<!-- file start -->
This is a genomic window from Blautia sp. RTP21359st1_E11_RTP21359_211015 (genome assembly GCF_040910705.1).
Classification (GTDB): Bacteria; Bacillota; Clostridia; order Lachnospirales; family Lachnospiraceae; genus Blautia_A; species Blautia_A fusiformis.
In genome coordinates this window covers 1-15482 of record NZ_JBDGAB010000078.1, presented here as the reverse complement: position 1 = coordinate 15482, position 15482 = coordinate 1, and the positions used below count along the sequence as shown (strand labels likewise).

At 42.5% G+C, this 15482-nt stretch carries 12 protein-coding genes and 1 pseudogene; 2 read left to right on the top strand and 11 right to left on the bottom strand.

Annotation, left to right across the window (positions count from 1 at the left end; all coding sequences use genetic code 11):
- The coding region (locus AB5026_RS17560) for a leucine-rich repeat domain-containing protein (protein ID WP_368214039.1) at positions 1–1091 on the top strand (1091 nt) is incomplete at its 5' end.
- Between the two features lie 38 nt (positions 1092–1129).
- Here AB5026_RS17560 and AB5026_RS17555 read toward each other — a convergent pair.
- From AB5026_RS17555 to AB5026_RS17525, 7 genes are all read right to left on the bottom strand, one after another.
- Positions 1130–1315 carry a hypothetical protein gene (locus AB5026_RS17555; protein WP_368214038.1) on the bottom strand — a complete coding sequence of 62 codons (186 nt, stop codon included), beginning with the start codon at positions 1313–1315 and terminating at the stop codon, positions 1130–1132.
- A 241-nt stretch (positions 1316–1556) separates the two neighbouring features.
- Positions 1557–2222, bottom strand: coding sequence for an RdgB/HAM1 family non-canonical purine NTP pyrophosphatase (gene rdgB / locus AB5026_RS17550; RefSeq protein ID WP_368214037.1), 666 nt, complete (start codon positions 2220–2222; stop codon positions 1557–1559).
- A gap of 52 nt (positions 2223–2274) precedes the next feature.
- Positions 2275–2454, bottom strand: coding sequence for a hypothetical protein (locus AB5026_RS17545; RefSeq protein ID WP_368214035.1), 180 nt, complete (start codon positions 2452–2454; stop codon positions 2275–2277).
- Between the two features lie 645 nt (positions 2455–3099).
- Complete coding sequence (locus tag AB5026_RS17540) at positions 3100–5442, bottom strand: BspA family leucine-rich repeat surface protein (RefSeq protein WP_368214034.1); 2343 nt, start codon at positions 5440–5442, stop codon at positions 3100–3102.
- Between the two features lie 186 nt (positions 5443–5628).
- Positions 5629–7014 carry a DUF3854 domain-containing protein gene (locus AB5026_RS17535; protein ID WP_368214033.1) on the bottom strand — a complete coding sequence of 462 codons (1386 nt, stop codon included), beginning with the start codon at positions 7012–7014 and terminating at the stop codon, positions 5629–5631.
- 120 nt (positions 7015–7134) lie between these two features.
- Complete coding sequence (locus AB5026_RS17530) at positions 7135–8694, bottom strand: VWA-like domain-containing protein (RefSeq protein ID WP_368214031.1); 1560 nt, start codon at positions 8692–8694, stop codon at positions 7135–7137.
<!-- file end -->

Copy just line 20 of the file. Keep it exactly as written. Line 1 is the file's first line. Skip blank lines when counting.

- Complete coding sequence (locus AB5026_RS17530) at positions 7135–8694, bottom strand: VWA-like domain-containing protein (RefSeq protein ID WP_368214031.1); 1560 nt, start codon at positions 8692–8694, stop codon at positions 7135–7137.